Move your sight deeper beyond the surface level of these images. These images evoke: Pain, Despair, Cruelty, Slavery, Violence, Loss, Numbness, Fear, Isolation and more. When you go deeper into these images and allow your inner sight to unfold, you touch the silence permeating the atmosphere of these women. A silence that speaks a story. Voices that say:
· All trafficking is stealing a human life: stealing a childhood, stealing young adulthood, stealing a sense of home with loved ones, stealing dreams, wishes, fullest potential and fullest self-realization that are in the fabric of life a human life. Why does my life not matter in this world?
· My body is not my own.
· I am invincible. No one sees me.
· I have gone for help to authorities and it has failed- again, and again. What hope do I have?
· Incest and trafficking share a common thread- no one wants to talk about it.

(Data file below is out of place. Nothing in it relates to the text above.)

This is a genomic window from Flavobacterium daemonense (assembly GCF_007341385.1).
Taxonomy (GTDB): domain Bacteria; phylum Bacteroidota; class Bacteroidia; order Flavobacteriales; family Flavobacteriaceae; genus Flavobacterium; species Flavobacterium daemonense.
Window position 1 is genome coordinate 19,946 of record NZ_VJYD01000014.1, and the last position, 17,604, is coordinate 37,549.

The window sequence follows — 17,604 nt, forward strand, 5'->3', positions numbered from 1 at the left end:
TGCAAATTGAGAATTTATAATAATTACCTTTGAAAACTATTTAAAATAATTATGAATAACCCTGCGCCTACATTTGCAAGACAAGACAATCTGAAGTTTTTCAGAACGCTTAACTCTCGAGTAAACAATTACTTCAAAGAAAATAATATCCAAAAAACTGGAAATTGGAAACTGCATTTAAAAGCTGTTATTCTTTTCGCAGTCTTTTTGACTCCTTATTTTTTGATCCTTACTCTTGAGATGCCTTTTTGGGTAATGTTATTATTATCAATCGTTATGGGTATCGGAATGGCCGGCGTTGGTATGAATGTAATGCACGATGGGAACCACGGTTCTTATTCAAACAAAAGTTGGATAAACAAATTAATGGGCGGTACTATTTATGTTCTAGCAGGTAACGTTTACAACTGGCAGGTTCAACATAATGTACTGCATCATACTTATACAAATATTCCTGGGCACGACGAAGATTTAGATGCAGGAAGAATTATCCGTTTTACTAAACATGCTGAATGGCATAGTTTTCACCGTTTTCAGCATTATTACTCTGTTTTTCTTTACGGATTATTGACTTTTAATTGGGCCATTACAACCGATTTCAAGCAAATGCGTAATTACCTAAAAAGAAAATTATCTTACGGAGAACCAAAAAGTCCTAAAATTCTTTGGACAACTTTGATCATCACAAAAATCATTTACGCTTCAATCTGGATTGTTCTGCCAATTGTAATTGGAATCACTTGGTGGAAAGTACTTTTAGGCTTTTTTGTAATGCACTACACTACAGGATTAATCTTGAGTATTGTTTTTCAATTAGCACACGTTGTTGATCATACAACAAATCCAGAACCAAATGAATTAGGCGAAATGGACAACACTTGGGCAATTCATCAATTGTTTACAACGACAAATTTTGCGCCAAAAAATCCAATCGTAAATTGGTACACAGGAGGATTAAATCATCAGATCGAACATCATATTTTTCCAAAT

· Isolation is obvious aftermath of being trapped in this cycle. Cultivating a self-driven inner courage and inner resilience to fight for my life is something no one knows about. It is something that you must go deeper than just having hope for one more day.
· Forced to function in a broken reality, where tears are unexpressed and if let out would move like rivers.
· My body is in so much pain and I have no relief. No one can see my scars or bruises. Skin heals but the inner wounds remain.
· Imagine being somewhere else, out of body, and out of mind until they were done.
· Blocking memories. Leading a double life.
· In the middle of a conversation with another person, a flashback arises. To stop and think about the reality could open a break down and nothing to hold onto.
The common age for sexual slavery, and human trafficking is 13 years old. This means that every 30 seconds: a child- boy or girl is trafficked. Many of you may be thinking: What does it matter? This will never happen to me. This happens to someone else, and not to me. This will never happen to my family, I pray it will never happen to me: my mother, daughter, sister, friend, cousin, neighbor, co-worker. Furthermore, it will never happen to a future generation.